Ladies, if you have the same job as a bloke and doing the same work then from today you are working for free for the rest of 2015 as your male counterpart is paid 20% more than you! Suck it up, princesses!
Just because I took a year off doesn't mean I'm suddenly less qualified or capable. It took me about 3 weeks to get fully up to speed again....yet I'm still paid less. I have the same output in 3 days a week as some of my colleagues have in 5 days a week. My boss has told me this on several occasions. Yet I'm still paid less. I'm not crying 'poor me', I'm just saying it does happen. Not every company is ethical.
This is a bigger issue than stopping work to have babies. I saw this a lot pre-kids and a lot if the time it comes down to, as a PP mentioned, men are more likely to push to get paid more. I personally always did quite well in private business as I could sell my increasing value to my employers. I know I was the exception as far as my female colleagues went though.
Women are, generally speaking, socially conditioned to be modest, not bignote themselves, ask nicely rather than demand etc.
Then there's the disparity between performance assessment. To be outwardly seen as professional, a woman must wear makeup, hair styled and coloured, and often not use language that is completely acceptable for a man to use around clients etc, these are additional expectations on top of the man's basic expectations of clean, nice clothes and shoes and a neat haircut. It is so much easier for a woman to be perceived as letting her professional standard drop based on grooming.
Like I said, stopping to have babies (or the threat that you might do that if you are of childbearing again) is just one piece of the puzzle.
IMO What we need is two-fold:
1. we need a better paid parental leave system based on people's salaries like every other country and with one portion just for fathers to induce men to take time off when they have babies. In Scandinavian countries where this is done, men stay home for a period (usually starting around 6 months after birth) and the mothers go back to work. Following this, both parents work about 75-80% (usually 4 days per week) meaning the child is with one parent two days per week and in Childcare or with grandparents etc 3 days per week. As a result, caring for children is not a woman's issue and both parents share the responsibility.
2. There needs to be a presumption of 50/50 care of children following separation (not for cases of DV etc obviously). Too often the women take the lion's share of the responsibility following separation and fathers get to see the children when it is convenient for their work schedule. The mother is usually the one responsible for school drop offs and pick ups and needs to arrange care if necessary. When the children are sick, she's the one taking time off. During school holidays, mum is responsible for sorting out care (because dad only has so much annual leave...). Basically (and stereotypically but reflective of the majority of cases) mum arranges her work around the kids and dad arranges time with the kids around his work... If it were deemed to be 50/50 then of course parents could agree something different but it would enforce the idea that each has an equal responsibility for their children and they'll either need to make it work or sort something out with the other parent. A large percentage of parents are separated / divorced so what is happening post separation certainly factors in to gender pay issues.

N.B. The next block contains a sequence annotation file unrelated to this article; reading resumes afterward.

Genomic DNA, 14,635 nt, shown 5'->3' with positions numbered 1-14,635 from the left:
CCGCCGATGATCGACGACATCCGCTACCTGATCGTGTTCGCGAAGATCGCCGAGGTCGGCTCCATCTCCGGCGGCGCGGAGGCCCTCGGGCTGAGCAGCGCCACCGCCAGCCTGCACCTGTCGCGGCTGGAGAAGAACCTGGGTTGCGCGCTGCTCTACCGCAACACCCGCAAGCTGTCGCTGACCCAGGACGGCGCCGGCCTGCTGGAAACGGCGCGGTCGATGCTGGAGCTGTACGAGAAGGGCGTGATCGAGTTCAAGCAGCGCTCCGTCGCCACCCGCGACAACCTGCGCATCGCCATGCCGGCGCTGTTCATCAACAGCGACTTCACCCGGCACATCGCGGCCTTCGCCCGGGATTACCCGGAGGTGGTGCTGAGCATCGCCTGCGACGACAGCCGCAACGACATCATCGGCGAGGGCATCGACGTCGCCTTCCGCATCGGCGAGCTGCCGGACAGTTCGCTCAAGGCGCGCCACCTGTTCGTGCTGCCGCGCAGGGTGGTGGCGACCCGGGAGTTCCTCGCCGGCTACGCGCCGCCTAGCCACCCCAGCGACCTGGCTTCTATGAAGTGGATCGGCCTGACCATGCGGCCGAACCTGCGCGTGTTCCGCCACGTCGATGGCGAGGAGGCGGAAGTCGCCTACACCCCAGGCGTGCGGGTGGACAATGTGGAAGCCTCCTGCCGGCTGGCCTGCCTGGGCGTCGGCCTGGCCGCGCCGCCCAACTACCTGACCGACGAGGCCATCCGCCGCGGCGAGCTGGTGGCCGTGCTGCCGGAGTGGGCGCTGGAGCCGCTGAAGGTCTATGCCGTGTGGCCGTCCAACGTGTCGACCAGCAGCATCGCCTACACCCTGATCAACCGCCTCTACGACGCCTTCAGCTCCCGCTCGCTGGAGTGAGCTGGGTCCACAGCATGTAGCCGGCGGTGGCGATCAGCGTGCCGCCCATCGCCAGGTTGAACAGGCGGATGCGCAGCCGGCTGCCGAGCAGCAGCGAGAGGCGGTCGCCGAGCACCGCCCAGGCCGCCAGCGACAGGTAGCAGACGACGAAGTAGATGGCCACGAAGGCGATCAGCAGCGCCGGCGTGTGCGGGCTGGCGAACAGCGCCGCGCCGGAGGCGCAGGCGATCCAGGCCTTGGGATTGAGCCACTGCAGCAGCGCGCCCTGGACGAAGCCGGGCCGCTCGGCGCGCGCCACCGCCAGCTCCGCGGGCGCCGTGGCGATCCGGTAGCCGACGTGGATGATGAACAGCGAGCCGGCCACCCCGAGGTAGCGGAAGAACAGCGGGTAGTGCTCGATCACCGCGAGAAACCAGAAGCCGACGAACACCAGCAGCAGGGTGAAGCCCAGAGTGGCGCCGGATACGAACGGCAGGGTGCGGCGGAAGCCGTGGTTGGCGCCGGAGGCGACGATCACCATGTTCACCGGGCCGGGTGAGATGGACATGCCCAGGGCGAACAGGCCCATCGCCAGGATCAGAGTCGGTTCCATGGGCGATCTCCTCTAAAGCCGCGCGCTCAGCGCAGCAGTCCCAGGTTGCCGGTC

I think the book The Wife Drought pretty much sums it up well.
The gender pay gap is comprised of two parts - women being paid less than their male counterparts for the same job/skills/performance, and women tending to enter careers which are lower-paid than other, more male-dominated roles.
Plenty of you have already commented on the first source of pay disparity.
But the key to reducing the second source of disparity is encouraging/convincing more girls to study and work in science/tecnology/engineering fields. Out of six senior engineers at my workplace, I'm the only female - not because of discriminatory hiring practices, but because that was about the ratio of women:men who did my particular stream of engineering at uni >15 years ago. There are plenty of women in our office, but they are mostly in support roles (eg. secretarial/accounting/HR) which don't attract the same kind of pay.
Until more women enter STEM fields, this is going to.continue to be the source of at least part of the gender pay gap.
Last edited by Gentoo; 28-10-2015 at 04:20.
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